At Least Prohibition Gave Us This Game

Prohi? Gangster? Is there any difference? ... I'm sure Eliot Ness would have something to say about THAT little hypothetical question.

Let’s play a game of make-believe, eh?

Picture this: it’s 1920 in the United States, the Volstead Act has just been passed, and you’re about to make a whole lot of money.

Including Officer Saggyjowels here.

Everything’s for sale in the Windy City.

You’ve got a handful of cards. Some are a cheerful go-light green, legal goods that won’t get you into trouble with the law but won’t make you much dough either. Oriental umbrellas and the like. Others are stoplight red, representing good liquor that you can water down and sell at a premium to the thirsty working class, the average Joes who couldn’t afford to stockpile the good stuff in their basements like their bosses. These are where the real money’s at, but if you get caught trucking them across state lines… well, in theory you’ll go to prison. More likely the inspecting officer is dirty and he’ll swipe the whole shipment on behalf of a rival organization.

Which brings us to the last type of card: prohis, the agents of the Prohibition that you’ve got lining your pocket. There are a couple ways to put those shiny federal shield of theirs to work. You could send them out with your shipments. That way, when another prohi pulls over your line of trucks, out steps Mr. Goody Two-Shoes. “Hello Officer,” he’ll say, opening his coat to reveal that silver shield. “Everything’s good here, y’see?” On the other hand, you could put your prohis to work pulling over your competition’s shipments. Find anything that isn’t on the level and you can take the whole shebang for yourself.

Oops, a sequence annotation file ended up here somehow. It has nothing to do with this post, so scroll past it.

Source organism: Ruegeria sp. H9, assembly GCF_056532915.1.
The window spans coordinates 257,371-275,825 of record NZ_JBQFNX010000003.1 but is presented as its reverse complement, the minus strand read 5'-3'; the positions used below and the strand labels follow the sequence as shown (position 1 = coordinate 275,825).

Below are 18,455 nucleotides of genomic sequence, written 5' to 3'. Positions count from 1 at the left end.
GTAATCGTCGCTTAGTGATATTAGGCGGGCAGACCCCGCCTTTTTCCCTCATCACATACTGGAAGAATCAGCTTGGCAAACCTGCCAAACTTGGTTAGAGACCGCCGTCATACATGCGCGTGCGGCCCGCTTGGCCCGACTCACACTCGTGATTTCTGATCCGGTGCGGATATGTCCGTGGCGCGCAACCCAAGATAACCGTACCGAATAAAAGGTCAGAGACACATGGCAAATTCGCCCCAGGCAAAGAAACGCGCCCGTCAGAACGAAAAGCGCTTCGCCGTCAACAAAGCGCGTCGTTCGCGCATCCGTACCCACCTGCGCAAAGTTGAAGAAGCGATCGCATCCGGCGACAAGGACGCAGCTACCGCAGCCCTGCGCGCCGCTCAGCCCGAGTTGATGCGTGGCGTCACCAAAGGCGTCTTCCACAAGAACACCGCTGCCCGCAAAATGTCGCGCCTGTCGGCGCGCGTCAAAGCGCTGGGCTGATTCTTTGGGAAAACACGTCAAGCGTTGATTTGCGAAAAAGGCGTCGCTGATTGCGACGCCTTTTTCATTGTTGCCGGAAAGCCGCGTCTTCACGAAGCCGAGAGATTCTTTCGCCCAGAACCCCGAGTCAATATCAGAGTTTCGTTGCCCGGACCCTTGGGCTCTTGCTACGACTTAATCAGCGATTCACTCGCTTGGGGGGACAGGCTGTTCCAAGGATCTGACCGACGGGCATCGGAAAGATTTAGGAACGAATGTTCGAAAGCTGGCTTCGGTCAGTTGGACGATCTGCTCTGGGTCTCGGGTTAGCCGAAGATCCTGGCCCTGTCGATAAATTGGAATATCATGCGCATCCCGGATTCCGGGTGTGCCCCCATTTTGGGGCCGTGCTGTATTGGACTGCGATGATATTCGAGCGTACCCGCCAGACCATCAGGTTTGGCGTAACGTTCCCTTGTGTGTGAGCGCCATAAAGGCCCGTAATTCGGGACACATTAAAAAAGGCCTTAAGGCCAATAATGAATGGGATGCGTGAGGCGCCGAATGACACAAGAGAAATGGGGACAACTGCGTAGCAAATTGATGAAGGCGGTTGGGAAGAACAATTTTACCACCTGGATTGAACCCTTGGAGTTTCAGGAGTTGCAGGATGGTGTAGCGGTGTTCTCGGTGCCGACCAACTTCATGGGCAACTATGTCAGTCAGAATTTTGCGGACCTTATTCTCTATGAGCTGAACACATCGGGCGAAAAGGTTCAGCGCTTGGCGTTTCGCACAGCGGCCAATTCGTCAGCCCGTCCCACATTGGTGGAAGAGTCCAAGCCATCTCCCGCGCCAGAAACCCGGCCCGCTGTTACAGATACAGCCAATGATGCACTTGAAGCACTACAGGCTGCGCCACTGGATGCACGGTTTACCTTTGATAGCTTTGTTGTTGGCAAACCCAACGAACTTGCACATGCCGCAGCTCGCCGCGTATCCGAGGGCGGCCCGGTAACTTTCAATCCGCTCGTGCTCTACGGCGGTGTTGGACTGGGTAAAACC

But we’re getting ahead of ourselves, because right now you’re sitting at your kitchen table, looking at your hand and debating which cards to put into your convoy. On your right is your sister, her gaze shifting between the backs of your cards and your face. She’s as conniving and as sharp as she was that day fifteen years ago when she told your parents that you’d pushed her down the stairs. The truth is that she just tripped — but she’s a snake, through and through. On your left sits your best friend. Nobody knows you better, but nobody’s as inclined to believe it when you look into his eyes and feed him a candy-coated lie. And across the table is your second-grade teacher, peering over her horn-rimmed glasses. She’s the wildcard.

Man, you throw some world-colliding parties.

So. The question. What do you load into that convoy? You could weigh it down with legal goods, on the level. That way, any prohi brazen enough to rummage through your things would have to join your gang. Or you could hide some whiskey in there. If someone threatened to search you, it’s possible you could bribe your way out of inspection with a couple cards. Or maybe, if you’re clever about it, you could squirrel a couple prohis into the shipment. You wouldn’t be able to use their services later on, but then any searches would end the instant their card was revealed.

Your eyes move between the people seated around you. Your family. Your friends. Your educators. Who among them smells blood in the water? And who’s holding the prohis to make good on their hunger?

I always put contraband in the first truck and then tell the inspector to check the first truck. They never do. Works every time.

Beep beep!